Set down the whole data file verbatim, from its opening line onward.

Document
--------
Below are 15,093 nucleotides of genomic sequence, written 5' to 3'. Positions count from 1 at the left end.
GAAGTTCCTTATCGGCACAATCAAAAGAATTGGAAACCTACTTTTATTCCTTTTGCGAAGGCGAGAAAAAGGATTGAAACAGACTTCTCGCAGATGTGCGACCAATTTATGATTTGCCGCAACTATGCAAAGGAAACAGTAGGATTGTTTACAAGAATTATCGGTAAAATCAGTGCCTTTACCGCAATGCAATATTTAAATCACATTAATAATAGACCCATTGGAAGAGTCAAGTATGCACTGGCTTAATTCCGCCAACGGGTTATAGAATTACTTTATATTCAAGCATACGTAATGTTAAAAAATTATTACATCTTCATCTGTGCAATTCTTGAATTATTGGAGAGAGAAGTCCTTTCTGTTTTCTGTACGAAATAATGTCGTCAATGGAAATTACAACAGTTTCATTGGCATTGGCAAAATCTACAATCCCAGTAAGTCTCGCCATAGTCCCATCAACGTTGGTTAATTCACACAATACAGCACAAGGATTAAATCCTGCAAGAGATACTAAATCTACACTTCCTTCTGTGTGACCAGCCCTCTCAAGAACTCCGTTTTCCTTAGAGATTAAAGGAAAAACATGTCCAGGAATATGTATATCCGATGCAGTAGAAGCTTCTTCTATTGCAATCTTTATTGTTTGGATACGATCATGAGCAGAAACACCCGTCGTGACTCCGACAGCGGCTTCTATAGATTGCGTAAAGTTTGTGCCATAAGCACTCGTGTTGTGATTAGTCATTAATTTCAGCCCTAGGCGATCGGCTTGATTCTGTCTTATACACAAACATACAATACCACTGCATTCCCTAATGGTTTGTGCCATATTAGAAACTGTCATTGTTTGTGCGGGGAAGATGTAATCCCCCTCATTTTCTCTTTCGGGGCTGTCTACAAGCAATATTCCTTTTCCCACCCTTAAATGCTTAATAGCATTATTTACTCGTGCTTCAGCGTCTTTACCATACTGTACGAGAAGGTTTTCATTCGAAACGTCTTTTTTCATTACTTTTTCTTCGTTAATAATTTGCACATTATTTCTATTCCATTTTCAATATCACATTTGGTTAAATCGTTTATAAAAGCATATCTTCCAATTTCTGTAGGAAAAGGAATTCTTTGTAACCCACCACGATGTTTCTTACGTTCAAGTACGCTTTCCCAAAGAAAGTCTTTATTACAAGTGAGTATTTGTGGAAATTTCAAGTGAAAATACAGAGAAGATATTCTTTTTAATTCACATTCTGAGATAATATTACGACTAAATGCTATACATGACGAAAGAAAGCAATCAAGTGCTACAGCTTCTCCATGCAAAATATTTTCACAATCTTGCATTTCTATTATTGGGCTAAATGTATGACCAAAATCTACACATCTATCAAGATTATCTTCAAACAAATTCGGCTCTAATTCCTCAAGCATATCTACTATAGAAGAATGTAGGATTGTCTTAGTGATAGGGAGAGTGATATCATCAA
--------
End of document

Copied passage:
Below are 15,093 nucleotides of genomic sequence, written 5' to 3'. Positions count from 1 at the left end.
GAAGTTCCTTATCGGCACAATCAAAAGAATTGGAAACCTACTTTTATTCCTTTTGCGAAGGCGAGAAAAAGGATTGAAACAGACTTCTCGCAGATGTGCGACCAATTTATGATTTGCCGCAACTATGCAAAGGAAACAGTAGGATTGTTTACAAGAATTATCGGTAAAATCAGTGCCTTTACCGCAATGCAATATTTAAATCACATTAATAATAGACCCATTGGAAGAGTCAAGTATGCACTGGCTTAATTCCGCCAACGGGTTATAGAATTACTTTATATTCAAGCATACGTAATGTTAAAAAATTATTACATCTTCATCTGTGCAATTCTTGAATTATTGGAGAGAGAAGTCCTTTCTGTTTTCTGTACGAAATAATGTCGTCAATGGAAATTACAACAGTTTCATTGGCATTGGCAAAATCTACAATCCCAGTAAGTCTCGCCATAGTCCCATCAACGTTGGTTAATTCACACAATACAGCACAAGGATTAAATCCTGCAAGAGATACTAAATCTACACTTCCTTCTGTGTGACCAGCCCTCTCAAGAACTCCGTTTTCCTTAGAGATTAAAGGAAAAACATGTCCAGGAATATGTATATCCGATGCAGTAGAAGCTTCTTCTATTGCAATCTTTATTGTTTGGATACGATCATGAGCAGAAACACCCGTCGTGACTCCGACAGCGGCTTCTATAGATTGCGTAAAGTTTGTGCCATAAGCACTCGTGTTGTGATTAGTCATTAATTTCAGCCCTAGGCGATCGGCTTGATTCTGTCTTATACACAAACATACAATACCACTGCATTCCCTAATGGTTTGTGCCATATTAGAAACTGTCATTGTTTGTGCGGGGAAGATGTAATCCCCCTCATTTTCTCTTTCGGGGCTGTCTACAAGCAATATTCCTTTTCCCACCCTTAAATGCTTAATAGCATTATTTACTCGTGCTTCAGCGTCTTTACCATACTGTACGAGAAGGTTTTCATTCGAAACGTCTTTTTTCATTACTTTTTCTTCGTTAATAATTTGCACATTATTTCTATTCCATTTTCAATATCACATTTGGTTAAATCGTTTATAAAAGCATATCTTCCAATTTCTGTAGGAAAAGGAATTCTTTGTAACCCACCACGATGTTTCTTACGTTCAAGTACGCTTTCCCAAAGAAAGTCTTTATTACAAGTGAGTATTTGTGGAAATTTCAAGTGAAAATACAGAGAAGATATTCTTTTTAATTCACATTCTGAGATAATATTACGACTAAATGCTATACATGACGAAAGAAAGCAATCAAGTGCTACAGCTTCTCCATGCAAAATATTTTCACAATCTTGCATTTCTATTATTGGGCTAAATGTATGACCAAAATCTACACATCTATCAAGATTATCTTCAAACAAATTCGGCTCTAATTCCTCAAGCATATCTACTATAGAAGAATGTAGGATTGTCTTAGTGATAGGGAGAGTGATATCATCAA